Don’t steal, don’t cheat, and don’t lie. This short sentence pretty much sums up the PMI Code of Ethics and Professional Conduct. It describes the expectations that we have of ourselves and our fellow practitioners in the global project management community. It articulates the ideals to which we aspire as well as the behaviors that are mandatory in our professional and volunteer roles. The purpose of the Code is to instill confidence in the project management profession and to help an individual become a better practitioner.
You cannot find the Code in the PMBOK® Guide. Instead, it is part of the PMP Credentials Handbook at http://www.pmi.org/pdf/pdc_pmphandbook.pdf. Just like the PMBOK® Guide, this is a “must read” for anyone studying to take the PMP® or CAPM® exam. Unlike the PMBOK Guide, where memorization is necessary to pass the exam you will not be asked to recite from the Code during the exam. Instead, expect several scenario-based questions where you have to show that you can apply the Code. For instance: “You have just arrived in London where you will spend 3 days with a vendor reviewing a proposal. The vendor calls you in your hotel room and invites you to dinner. What do you do?”
Let’s take a look into this document. Upon creating the code, the PMI found that there are 4 values which project managers around the globe identified as being important: responsibility, respect, fairness and honesty. These values have become the foundation of the code and each of them is discussed at length in a separate section. For each of these values the Code lists aspirational and mandatory standards. The aspirational standards describe the conduct that we strive to uphold as practitioners. Although adherence to the aspirational standards is not easily measured, conducting ourselves in accordance with these is an expectation that we have of ourselves. The mandatory standards establish firm requirements, and in some cases, limit or prohibit practitioner behavior. Practitioners who do not conduct themselves in accordance with these standards will be subject to disciplinary procedures before PMI’s Ethics Review Committee. However, even though we have this distinction of aspirational and mandatory standards, for the PMP exam consider everything in the Code as mandatory.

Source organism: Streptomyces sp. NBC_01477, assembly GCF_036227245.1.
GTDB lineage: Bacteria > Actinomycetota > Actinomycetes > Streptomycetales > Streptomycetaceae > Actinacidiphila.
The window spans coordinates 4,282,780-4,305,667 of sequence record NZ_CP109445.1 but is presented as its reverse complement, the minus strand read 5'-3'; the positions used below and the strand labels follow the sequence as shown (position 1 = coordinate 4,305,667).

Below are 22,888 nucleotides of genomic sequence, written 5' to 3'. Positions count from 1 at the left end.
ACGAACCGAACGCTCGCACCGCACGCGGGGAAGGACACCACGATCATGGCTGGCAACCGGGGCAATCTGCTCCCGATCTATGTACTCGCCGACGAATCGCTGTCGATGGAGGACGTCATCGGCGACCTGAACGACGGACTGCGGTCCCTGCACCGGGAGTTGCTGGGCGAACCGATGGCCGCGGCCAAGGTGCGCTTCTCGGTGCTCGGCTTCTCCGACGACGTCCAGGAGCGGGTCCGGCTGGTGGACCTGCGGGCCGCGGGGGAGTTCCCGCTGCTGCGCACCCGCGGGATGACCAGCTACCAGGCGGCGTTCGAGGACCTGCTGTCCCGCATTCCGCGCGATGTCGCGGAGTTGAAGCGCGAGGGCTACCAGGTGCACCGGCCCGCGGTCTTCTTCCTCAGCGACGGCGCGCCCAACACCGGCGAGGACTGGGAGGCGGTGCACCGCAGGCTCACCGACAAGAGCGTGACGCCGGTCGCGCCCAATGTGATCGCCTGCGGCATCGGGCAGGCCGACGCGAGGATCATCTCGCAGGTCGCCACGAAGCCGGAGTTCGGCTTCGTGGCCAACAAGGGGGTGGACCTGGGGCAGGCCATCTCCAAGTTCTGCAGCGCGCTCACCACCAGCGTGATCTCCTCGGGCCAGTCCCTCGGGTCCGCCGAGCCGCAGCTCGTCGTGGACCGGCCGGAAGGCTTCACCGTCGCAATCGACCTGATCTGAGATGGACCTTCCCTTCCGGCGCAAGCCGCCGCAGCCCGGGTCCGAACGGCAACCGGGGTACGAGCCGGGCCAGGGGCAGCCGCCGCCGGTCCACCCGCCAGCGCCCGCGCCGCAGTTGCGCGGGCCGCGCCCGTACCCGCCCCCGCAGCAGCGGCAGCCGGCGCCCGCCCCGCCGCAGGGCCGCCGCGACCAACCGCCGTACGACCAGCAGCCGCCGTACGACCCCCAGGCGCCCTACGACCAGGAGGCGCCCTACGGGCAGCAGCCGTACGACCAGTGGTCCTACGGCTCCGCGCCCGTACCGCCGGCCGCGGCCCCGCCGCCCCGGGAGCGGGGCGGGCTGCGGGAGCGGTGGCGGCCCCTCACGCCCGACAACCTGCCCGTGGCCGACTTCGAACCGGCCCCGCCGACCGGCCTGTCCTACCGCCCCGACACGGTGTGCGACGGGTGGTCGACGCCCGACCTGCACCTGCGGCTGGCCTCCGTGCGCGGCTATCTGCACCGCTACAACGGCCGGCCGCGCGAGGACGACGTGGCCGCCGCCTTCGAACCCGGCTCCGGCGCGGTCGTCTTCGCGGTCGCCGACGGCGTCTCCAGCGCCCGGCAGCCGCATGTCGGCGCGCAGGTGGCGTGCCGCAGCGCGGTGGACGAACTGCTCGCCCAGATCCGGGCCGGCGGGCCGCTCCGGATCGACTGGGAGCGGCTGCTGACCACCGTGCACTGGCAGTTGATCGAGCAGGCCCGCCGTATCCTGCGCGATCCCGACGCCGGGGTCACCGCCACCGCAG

The code applies to you both as a PMP Aspirant and later on also as a PMP. First, as a PMP Aspirant: When you apply for the PMP Exam you will be asked to sign the PMP Candidate Agreement and Release form. In it you state that as a PMP Aspirant you will comply with the Code. This means, for instance, that you don’t cheat on the PMP exam. And once you pass the exam the code also applies to you as a PMP. Now you should exercise Responsibility and take ownership of the decisions you make or fail to make, show Respect to yourself, others and the resources entrusted to you, apply Fairness when making decisions and act impartially and objectively, and finally, employ Honesty in both your communication and conduct. If we all manage to live up to these high standard from the code, we will improve the respect towards our profession as well as enrich today’s business world.
Here are two more examples of applying the value of “Honesty” to your work: First, as a project manager you may be working on-site for your client and you may have access to proprietary and copyrighted material or information. The confidentiality of such intellectual property that you have access to, must be maintained. And second, let’s look at status reports or press releases that you provide. The information that you as a PMP provide in these documents must be accurate and truthful… however difficult it may be to define the word “truth”.
Applying the code in your daily dealings with work colleagues and your colleagues in the professional organizations will also set you apart. The code can assist you in making wise decisions especially, when you are faced with difficult situations when you might be asked to compromise your integrity and values. Sticking to the code will show others that you are an upstanding, ethical project manager. Take this a step further. If your colleagues know about you in this way, this will be part of your reputation. And being honest and ethical makes finding a new job much easier, than if you had the reputation of stealing, backstabbing and lying.
Let’s come back to that dinner invitation from earlier. Would you accept or would you decline? I would accept because going out to dinner with a vendor or partner is normal social behavior and will not jeopardize your objectivity on the project. However, if the vendor offers a free Caribbean cruise to you then you should decline and notify your superiors.
Next to the PMBOK Guide the code of ethics is one of the more important documents on the exam. That is why we have a whole episode of the PrepCast that explains the code to you and gives you real life examples of how it applies to your work on a project and what you should do in a given situation.
So take a look at the PM Prepcast and purchase it directly from PMHUB via the following link: